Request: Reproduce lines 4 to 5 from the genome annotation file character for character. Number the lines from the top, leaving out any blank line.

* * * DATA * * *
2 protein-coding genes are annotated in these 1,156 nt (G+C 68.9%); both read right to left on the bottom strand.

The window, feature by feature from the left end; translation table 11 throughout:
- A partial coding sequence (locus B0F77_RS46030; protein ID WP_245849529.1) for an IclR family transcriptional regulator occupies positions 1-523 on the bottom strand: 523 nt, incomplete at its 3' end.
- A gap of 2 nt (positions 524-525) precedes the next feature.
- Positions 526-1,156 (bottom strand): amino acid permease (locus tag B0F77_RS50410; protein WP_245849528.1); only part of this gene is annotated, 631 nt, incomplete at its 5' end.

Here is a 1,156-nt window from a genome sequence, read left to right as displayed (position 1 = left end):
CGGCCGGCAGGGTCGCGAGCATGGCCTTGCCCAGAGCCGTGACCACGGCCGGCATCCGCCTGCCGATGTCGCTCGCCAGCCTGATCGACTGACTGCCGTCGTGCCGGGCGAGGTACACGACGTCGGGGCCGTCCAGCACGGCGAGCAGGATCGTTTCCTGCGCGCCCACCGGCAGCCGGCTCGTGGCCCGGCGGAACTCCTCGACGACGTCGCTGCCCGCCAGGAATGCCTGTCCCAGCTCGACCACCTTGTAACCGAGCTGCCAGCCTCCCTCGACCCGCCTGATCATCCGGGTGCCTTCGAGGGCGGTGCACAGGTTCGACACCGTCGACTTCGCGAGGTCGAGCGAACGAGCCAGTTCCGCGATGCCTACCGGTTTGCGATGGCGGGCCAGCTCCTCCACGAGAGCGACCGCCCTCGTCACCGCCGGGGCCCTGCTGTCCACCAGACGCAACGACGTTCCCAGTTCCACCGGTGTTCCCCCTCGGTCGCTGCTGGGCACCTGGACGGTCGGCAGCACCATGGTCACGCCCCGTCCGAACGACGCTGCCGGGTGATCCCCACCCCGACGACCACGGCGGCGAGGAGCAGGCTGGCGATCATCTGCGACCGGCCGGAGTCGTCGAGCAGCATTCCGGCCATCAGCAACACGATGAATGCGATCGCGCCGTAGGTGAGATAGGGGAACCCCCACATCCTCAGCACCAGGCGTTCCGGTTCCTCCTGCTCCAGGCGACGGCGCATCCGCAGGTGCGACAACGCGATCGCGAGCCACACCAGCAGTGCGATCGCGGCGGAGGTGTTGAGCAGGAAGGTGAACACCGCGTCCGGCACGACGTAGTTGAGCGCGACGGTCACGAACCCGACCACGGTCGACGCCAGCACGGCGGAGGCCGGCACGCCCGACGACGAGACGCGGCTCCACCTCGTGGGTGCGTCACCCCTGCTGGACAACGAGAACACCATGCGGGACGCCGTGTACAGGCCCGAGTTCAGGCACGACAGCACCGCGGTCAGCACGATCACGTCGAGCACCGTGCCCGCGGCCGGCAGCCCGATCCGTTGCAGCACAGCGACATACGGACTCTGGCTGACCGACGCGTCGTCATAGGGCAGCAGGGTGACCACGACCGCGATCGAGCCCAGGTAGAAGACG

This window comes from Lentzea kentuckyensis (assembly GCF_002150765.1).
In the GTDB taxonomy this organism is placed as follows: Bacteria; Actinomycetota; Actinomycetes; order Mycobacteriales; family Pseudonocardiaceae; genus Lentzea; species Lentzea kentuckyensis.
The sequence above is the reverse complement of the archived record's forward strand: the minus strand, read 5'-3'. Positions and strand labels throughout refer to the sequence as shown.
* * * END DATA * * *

- A gap of 2 nt (positions 524-525) precedes the next feature.
- Positions 526-1,156 (bottom strand): amino acid permease (locus tag B0F77_RS50410; protein WP_245849528.1); only part of this gene is annotated, 631 nt, incomplete at its 5' end.